In a significant development, Microsoft Corp has signed a memorandum of understanding with Norway’s Equinor to explore the use of a carbon dioxide storage facility with Microsoft seeking to significantly reduce its carbon footprint.
In January, Microsoft, the world’s largest software company, had pledged in January to erase its carbon footprint by 2050 to account for all of its CO2 emissions since its founding in 1975; it had also said it aims to invest $1 billion in a carbon removal technology.
Following the signing of the MOU, Microsoft will become a technology partner in the Northern Lights project, which is part of a wider Norwegian effort to develop carbon capture technology at industrial sites and store it under the seabed, said Equinor at a news conference in Oslo.
“Our goal is not only to contribute our technology and know-how, but explore how new solutions like the Northern Lights project can help us meet our own carbon negative goals by 2030,” said Microsoft President Brad Smith in a statement.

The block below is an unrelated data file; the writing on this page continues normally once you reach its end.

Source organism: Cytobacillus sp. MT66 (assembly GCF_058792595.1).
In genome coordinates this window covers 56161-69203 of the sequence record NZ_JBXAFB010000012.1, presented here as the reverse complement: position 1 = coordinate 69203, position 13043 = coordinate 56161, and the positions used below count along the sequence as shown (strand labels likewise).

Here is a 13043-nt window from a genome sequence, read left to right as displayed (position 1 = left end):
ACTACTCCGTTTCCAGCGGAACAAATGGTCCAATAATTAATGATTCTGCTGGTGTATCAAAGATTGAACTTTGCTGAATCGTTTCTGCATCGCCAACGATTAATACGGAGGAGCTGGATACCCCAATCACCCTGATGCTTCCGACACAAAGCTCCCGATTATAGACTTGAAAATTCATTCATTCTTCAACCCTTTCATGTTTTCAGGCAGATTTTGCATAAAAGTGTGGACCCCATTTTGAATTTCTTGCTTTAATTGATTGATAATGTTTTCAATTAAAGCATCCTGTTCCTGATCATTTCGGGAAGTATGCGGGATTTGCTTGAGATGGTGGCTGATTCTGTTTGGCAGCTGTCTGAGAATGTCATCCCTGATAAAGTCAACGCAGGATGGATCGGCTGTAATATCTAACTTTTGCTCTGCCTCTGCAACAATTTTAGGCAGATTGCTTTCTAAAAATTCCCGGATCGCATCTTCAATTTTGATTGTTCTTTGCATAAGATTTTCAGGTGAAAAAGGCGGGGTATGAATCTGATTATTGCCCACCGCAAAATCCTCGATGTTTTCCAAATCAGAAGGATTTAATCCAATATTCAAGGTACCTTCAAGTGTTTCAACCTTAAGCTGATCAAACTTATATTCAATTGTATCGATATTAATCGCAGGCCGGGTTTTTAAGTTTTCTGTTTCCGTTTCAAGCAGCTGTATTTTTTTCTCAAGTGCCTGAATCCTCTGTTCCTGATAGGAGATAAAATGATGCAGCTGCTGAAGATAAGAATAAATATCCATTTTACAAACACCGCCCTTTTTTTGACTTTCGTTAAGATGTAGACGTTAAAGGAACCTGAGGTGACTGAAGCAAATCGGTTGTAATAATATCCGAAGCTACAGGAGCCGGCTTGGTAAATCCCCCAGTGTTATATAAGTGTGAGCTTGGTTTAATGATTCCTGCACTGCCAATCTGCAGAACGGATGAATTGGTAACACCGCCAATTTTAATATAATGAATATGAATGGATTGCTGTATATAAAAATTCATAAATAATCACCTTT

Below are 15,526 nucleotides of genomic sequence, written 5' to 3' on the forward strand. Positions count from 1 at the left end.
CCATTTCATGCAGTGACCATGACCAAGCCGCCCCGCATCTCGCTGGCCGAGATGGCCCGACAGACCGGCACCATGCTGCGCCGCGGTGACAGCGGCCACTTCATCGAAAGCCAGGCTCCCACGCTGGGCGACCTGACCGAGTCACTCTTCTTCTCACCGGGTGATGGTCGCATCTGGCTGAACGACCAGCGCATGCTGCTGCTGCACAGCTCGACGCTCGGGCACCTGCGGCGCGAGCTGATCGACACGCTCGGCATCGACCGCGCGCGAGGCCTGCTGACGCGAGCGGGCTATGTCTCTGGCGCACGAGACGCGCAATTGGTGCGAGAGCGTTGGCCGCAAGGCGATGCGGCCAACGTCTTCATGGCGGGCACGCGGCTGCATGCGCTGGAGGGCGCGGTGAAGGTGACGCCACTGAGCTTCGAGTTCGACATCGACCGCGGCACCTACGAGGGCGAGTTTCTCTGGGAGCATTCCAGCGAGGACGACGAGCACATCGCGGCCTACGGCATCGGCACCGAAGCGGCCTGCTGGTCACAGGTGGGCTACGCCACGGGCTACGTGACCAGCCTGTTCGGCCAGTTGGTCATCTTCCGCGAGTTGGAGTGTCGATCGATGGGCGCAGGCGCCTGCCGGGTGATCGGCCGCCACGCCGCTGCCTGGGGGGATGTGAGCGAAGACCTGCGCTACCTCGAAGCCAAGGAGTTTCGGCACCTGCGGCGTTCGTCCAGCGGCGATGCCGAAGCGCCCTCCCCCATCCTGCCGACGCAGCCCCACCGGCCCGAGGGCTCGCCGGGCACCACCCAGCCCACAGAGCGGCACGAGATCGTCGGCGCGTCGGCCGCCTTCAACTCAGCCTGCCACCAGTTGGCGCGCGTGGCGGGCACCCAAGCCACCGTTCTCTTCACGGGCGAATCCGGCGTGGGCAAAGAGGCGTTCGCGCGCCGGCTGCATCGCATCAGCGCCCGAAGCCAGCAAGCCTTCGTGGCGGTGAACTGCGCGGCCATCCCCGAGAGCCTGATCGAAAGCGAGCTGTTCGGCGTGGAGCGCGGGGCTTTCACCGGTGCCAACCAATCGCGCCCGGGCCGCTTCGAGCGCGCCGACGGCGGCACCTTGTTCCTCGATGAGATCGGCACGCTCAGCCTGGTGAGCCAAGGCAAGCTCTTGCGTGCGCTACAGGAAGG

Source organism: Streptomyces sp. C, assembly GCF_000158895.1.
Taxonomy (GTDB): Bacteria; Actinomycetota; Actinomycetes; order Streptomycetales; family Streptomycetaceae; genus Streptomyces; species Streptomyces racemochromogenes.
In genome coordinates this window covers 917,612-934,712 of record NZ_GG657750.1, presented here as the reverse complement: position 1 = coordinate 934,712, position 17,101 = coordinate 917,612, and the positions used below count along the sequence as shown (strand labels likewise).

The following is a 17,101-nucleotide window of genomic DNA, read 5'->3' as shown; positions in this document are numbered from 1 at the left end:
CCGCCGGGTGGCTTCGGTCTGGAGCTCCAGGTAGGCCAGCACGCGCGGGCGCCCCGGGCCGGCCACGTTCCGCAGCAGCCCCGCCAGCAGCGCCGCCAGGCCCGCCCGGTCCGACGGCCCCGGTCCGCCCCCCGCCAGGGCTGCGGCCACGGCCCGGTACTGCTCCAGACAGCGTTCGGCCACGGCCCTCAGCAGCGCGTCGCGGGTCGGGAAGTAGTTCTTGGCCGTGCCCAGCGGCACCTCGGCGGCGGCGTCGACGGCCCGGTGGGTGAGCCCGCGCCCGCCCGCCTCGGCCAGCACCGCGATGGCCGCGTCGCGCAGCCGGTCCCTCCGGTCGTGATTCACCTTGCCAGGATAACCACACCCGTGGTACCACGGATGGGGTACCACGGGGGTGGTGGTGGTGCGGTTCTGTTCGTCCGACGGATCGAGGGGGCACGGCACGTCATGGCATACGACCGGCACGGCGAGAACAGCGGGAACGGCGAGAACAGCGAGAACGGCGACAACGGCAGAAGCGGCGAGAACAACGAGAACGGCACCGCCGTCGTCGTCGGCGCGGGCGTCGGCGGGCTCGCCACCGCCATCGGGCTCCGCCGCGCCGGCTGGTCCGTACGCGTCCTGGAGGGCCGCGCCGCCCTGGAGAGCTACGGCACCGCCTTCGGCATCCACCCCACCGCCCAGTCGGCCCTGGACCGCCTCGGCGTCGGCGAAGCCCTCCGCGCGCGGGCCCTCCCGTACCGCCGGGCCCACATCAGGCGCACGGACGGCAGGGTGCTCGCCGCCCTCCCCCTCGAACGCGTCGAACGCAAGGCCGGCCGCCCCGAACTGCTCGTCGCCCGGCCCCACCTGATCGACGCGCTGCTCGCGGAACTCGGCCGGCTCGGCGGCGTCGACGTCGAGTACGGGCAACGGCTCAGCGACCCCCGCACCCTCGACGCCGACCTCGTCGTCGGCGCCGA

The Northern Lights project is a partnership with Shell and Total.
The Norwegian government is expected to cover around 80% of the $751 million (6.9 billion Norwegian crown) cost of the first stage of the CO2 deposit program, which will enable it to store 1.5 million CO2 tonnes per year, said Equinor.
“Carbon capture and storage (CCS) is a proven technology and has the potential to play a key role in decarbonising energy and industries across sectors to meet international climate targets,” said Equinor executive Irene Rummelhoff.
During a news conference, Microsoft’s Smith stated it was important to find new ways to pay for carbon to be removed and stored permanently.
“That’s why this new technology is of such critical importance to a company like Microsoft,” said Smith via video link. “I believe we will be one of many companies… that would want to purchase the services for carbon to be removed, to be captured and to be stored”.
($1 = 9.1873 Norwegian crowns)